2. Germany’s hangover continues: The world champions lost 2-0 to neighbors Poland, which is their 2nd defeat in the 3 games since that victory at the Maracana, the other being a 4-2 defeat at home to the team they beat in the final, Argentina. This has prompted talk of ‘crisis’ in some quarters, but that is very far from the reality. Key members of that World Cup triumph were missing against Poland: Lahm has retired, Schweinsteiger is injured, as are Sami Khedira and Mesut Ozil. Beyond that, the players who are available are understandably shattered physically and emotionally, and will need time to recharge. Spain also went through similar struggles after winning in 2010: in the 6 games after beating the Netherlands in extra time, they drew with Mexico and lost 4-1 to Argentina and 4-0 to Portugal. Come the turn of the year, though, after the winter break, I suspect they will be fine and back to their dominant best.
3. Spain struggle to fit in Costa: Before the Slovakia game, which Spain eventually lost, Vicente Del Bosque was quoted as saying that the best Spain played under him was when they had no recognized striker on the field. In that, he was absolutely right. Spain won Euro 2012 despite having an out and out striker on the pitch only half the time, just the same way Barcelona were most effective with Messi as a false 9. The extent to which they dominate possession means that teams sit very, very deep, and thus rarely give any space in behind. A striker will often be left up by himself for long periods, while his team mates look for an opening, openings that are often finished off by midfielders who end up in the box. At Atletico and now Chelsea, this is not the way Diego Costa has prospered. Both teams often invite pressure and look to transition quickly from back to front. Pablo Alcacer of Valencia looks a better fit for this kind of style, but in Costa, Spain have one of the best strikers in the world with a real killer instinct that is hard to replicate. If Del Bosque can find a style that plays to his strengths, it will be a formidable plan B. The question is: Can he?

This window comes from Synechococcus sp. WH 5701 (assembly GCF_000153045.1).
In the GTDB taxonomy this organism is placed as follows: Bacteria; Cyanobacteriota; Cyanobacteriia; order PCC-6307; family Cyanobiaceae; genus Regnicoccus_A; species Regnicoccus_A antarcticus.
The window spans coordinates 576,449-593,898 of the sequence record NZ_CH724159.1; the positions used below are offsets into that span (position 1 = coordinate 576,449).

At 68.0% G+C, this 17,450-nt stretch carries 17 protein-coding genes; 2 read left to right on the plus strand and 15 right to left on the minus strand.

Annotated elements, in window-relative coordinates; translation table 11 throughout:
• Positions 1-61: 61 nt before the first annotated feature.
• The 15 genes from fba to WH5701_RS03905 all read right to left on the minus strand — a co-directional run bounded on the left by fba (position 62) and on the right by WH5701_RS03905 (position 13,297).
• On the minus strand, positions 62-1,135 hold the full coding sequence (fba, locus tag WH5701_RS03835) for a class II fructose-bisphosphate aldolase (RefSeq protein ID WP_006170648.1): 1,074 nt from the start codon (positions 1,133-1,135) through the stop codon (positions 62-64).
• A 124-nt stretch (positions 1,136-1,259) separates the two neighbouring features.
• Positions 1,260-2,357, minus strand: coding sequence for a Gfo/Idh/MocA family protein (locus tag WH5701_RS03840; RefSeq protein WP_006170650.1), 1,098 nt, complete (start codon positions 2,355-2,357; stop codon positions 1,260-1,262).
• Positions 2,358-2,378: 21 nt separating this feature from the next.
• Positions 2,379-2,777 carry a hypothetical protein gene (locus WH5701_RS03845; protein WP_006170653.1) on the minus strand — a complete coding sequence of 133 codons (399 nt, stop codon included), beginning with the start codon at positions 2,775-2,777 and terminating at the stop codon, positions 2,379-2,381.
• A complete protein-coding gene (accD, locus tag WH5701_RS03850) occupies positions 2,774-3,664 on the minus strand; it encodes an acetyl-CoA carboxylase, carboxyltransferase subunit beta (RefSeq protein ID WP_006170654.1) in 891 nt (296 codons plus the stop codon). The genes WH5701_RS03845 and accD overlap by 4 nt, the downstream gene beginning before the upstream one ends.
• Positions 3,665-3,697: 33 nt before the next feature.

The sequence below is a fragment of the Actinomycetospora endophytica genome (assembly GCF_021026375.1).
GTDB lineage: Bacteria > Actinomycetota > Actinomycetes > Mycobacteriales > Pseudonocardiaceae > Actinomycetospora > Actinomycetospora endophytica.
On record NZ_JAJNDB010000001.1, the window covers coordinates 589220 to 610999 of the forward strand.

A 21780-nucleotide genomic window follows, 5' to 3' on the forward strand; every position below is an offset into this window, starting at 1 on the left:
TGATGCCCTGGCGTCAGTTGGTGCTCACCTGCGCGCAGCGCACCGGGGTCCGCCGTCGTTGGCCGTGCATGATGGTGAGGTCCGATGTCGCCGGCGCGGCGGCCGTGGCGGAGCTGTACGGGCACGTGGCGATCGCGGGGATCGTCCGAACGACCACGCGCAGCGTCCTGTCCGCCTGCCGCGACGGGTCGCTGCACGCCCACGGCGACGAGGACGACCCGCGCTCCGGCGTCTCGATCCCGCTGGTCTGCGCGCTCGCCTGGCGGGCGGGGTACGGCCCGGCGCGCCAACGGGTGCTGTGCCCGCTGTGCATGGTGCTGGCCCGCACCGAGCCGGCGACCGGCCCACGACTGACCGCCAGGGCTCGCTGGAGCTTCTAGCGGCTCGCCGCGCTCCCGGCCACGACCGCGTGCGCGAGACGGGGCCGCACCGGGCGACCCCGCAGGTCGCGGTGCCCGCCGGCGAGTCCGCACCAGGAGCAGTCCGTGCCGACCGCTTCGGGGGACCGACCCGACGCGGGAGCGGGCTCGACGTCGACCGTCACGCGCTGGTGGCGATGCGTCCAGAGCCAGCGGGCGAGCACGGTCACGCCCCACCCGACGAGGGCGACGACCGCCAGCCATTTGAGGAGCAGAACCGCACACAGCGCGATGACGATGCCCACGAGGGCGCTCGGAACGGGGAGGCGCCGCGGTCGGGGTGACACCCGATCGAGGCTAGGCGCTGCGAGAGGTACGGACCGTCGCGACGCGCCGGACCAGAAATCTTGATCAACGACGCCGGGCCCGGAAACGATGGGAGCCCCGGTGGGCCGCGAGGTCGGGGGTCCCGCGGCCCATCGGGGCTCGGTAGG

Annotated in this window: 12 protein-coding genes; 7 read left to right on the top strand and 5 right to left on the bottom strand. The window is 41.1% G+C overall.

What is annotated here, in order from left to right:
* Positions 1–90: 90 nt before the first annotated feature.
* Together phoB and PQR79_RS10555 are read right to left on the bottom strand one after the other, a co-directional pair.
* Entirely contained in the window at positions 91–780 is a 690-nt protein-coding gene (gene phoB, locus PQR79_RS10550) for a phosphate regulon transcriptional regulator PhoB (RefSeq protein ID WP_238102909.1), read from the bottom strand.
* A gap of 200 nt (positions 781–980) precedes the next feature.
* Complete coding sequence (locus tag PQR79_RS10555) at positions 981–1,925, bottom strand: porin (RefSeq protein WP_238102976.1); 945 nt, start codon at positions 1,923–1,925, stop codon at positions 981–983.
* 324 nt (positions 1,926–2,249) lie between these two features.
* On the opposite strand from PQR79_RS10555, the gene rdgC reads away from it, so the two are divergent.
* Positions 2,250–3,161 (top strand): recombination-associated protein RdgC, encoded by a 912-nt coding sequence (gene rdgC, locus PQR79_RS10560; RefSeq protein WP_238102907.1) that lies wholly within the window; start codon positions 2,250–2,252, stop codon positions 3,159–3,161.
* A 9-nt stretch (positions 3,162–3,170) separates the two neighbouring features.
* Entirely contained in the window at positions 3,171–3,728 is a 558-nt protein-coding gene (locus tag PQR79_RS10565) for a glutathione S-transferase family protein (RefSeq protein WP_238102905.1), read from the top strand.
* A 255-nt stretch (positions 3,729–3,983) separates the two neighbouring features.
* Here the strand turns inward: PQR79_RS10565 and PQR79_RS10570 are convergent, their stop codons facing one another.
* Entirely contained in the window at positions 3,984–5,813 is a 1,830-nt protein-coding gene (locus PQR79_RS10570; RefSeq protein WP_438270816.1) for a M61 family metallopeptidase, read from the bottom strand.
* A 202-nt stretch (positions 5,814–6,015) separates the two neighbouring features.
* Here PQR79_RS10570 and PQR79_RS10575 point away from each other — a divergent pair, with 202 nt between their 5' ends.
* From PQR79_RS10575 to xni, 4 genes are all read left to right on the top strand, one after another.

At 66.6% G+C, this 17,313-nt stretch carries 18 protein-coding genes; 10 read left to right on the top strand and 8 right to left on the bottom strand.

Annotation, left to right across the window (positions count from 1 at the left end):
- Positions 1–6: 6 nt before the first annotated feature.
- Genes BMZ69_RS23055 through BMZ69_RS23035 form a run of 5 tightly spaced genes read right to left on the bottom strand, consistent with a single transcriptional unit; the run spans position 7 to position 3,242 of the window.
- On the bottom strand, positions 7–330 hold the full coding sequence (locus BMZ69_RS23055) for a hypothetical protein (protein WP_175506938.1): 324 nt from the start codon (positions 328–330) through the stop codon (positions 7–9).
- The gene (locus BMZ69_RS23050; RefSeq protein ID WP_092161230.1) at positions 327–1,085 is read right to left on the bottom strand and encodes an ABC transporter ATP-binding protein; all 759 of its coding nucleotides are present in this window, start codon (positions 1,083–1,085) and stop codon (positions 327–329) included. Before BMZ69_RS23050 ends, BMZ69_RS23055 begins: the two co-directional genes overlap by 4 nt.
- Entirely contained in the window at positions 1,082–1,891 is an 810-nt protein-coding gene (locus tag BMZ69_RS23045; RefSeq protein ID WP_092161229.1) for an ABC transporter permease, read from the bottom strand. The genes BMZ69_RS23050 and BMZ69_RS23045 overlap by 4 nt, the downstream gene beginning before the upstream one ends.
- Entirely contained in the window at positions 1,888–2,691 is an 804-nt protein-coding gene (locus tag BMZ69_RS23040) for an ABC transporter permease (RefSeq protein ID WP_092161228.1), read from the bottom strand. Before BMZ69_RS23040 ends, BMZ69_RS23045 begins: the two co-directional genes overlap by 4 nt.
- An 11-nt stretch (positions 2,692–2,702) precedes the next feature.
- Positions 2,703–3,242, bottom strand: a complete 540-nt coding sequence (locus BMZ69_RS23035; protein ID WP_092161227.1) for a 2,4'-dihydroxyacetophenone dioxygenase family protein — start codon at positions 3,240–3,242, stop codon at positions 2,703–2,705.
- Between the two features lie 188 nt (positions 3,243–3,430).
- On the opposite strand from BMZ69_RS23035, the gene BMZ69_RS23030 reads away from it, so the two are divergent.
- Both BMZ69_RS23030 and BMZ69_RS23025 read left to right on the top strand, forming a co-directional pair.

4. Sterling in the middle: Raheem Sterling found himself on the end of a lot of flak a few days ago, when England coach Roy Hodgson said the player ‘complained’ he was feeling tired before the game against Estonia, which England won 1-0. Apparently, a lot of people think you can never feel too tired to play for your country. Well, in Sterling’s case it is entirely possible. The 19 year old has had a very busy 2014, being a central figure in a title push, playing in the World Cup, as well as league and European duty this season. In sport, heck in life generally, ‘burn out’ is a very real problem, and some players are more susceptible to it than others, especially very early on in their careers. For example, burn out is very likely to be a factor behind Mesut Ozil’s inability to turn up game after game for Arsenal. It just so happens that he is playing an average of 12 minutes more in England, than he did in Spain, according to this article. Over time, it adds up. I am actually very happy that Sterling summoned the courage to tell his manager he was feeling jaded. Many players would not, because of the pressure of expectation to perform, and then play well below their best for a period. Sterling is a great talent, so it is understandable that his coaches will make demands on him, but those coaches also have a choice: Do they want Sterling close to his best as often as possible, or are they prepared to simply field him without prioritizing his development and protecting him? If used right, he could be a very good player for a long time, but overuse will only deprive his club and country of his services, at precisely the point he should be reaching his peak. That goes for other clubs as well. Playing ‘through the pain barrier’ seems noble in theory, but it should not be at the expense of a footballer’s long term health. In most other jobs, you could work 40 years before retiring at 65, but as a footballer, especially since the game is so physically demanding, you are lucky if you get half that at the very top. No matter how obscene a weekly wage is, that fact does not change.